Sunday, 10 July 2016

Georgia's visa liberalization with the EU remains opaque

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By Eka Janashia

July 10th, the CACI Analyst

At a June 20 meeting in Luxembourg, the EU’s foreign ministers again acknowledged Georgia’s eligibility for visa-free travel in the Schengen area for a short-stay. However, the country’s much-awaited exemption from visa requirements remains obscure.

At the end of last year, the European Commission (EC) issued the “Fourth progress report on Georgia’s implementation of the action plan on visa liberalization,” endorsing the country’s success in conducting legislative and policy reforms and praising its diligence in meeting institutional and organizational principles and procedures in line with European and international standards. 


vlap-malmstromThe visa liberalization (VL) process was thus was expected to be completed by mid-2016. Nevertheless, Germany’s objection during a meeting of the EU’s justice and home affairs ministers on June 9–10 reduced Tbilisi’s hopes to obtain a visa-waiver before the October 2016 parliamentary elections.

Germany seems keen to connect Georgia’s VL process to that of Ukraine and possibly Turkey. “It is not very easy to explain to one country how things are with another … however, I understand that each country wants to be treated on its own merits,” said German Chancellor Angela Merkel after meeting with Georgian PM Giorgi Kvirikashvili in Berlin on June 15.

Germany, along with France, Italy and Belgium, supports strengthening the so-called “suspension mechanism,” which could be applied to any visa free country. On May 20, 2016, the EU Council agreed to revise the proposal that makes it easier for member states to inform the Commission about circumstances possibly leading to a suspension of the visa-waiver. The initiative envisages an extension of the potential grounds for suspension as well as shorter reference periods and deadlines to enable quicker procedures. The specific circumstances allowing a member state to use suspension as a last resort, covers “a substantial and sudden increase in the number of irregular migrants, unfounded asylum requests or rejected readmissions applications.”

Since May 2016, German media has vigorously highlighted criminal activities of Georgian migrants and, drawing upon official data, claimed that the number of Georgian offenders has increased by 35 percent in a year, reaching 4,985 persons in 2015; while asylum seekers has grown from 527 in 2011 to 3,196 in the last year. The coverage, however, did not specify the share of crimes committed by Georgian migrants in Germany’s overall crime rate for the given period. 

Nevertheless, a confidential police report offered a more profound picture. Leaked to the German newspaper Bild in February 2016, and excluding data from North Rhine-Westphalia – the state with the largest number of migrants, the report claimed that the actual number of crimes in Germany committed by immigrants during last year could exceed 400,000. Most of these crimes were committed by migrants from Syria, Albania, Kosovo, Serbia, Afghanistan, Iraq, Eritrea, Macedonia, Pakistan and Nigeria. As the report does not even mention Georgia, it can be assumed that the role of Georgian offenders in Germany’s overall crime rate is negligible.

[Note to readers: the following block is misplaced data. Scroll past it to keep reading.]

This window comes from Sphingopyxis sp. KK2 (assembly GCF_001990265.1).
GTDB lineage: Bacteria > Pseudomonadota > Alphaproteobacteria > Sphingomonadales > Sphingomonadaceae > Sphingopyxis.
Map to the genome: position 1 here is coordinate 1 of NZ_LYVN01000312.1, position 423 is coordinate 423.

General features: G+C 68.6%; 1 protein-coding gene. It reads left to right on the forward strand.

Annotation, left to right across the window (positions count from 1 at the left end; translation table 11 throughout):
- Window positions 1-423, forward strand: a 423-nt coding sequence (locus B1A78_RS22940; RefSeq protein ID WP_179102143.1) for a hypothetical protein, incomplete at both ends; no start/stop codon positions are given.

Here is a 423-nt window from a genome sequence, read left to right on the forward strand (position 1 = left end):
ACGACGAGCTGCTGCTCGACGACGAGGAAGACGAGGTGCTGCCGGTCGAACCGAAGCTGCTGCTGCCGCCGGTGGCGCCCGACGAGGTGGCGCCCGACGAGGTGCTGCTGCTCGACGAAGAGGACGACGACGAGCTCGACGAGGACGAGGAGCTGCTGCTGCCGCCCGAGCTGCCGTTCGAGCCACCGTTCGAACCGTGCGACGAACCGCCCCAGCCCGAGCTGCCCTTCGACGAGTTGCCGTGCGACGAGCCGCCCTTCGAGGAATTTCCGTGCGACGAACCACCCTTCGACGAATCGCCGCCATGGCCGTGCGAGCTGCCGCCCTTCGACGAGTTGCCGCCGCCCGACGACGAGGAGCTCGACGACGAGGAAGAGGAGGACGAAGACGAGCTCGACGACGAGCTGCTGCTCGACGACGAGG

Moreover, a report published by the European Commission in May 2015 included a comprehensive study by Commission staff on migration and security risks for the EU associated with Georgia’s VL. Based on factual analysis and statistics, the document concludes that although the EU is an attractive destination for Georgian migrants as well as Organized Criminal Groups (OCGs), triggering potential security risks, the migrant flows following a VL agreement would still remain limited due to Georgia’s small population.

Thus, the intensity of negative coverage about Georgian migrants in the German press could exaggerate the actual risks, and damage Georgia’s international reputation and its EU-integration perspectives.

Another important point is that VL was initially assumed to be a technical process but has gradually gained a clear geopolitical dimension. Georgia has met all the benchmarks outlined in the four separate “blocks” of the visa liberalization action plan (VLAP) that the EC presented to the government in 2013. The VLAP enclosed two phases envisaging legislative, policy and institutional reforms with sustainable and unremitting implementation.

Although all EU members, including Germany, recognize that Georgia has done its “homework” successfully and deserves a visa waiver status, the ongoing geopolitical turmoil complicates Tbilisi’s perspective of taking another historical step towards EU integration.

The situation was further adversely affected by the UK’s decision to leave EU. Brexit, the ongoing migration crisis and Germany’s critical stance towards Eastern Partnership countries has given rise to uncertainty both in the EU’s core and in its periphery. These circumstances, coupled with Georgia’s opaque perspective of VL, may stir further EU skepticism in Georgia, which is especially dangerous in light of the upcoming parliamentary elections. 

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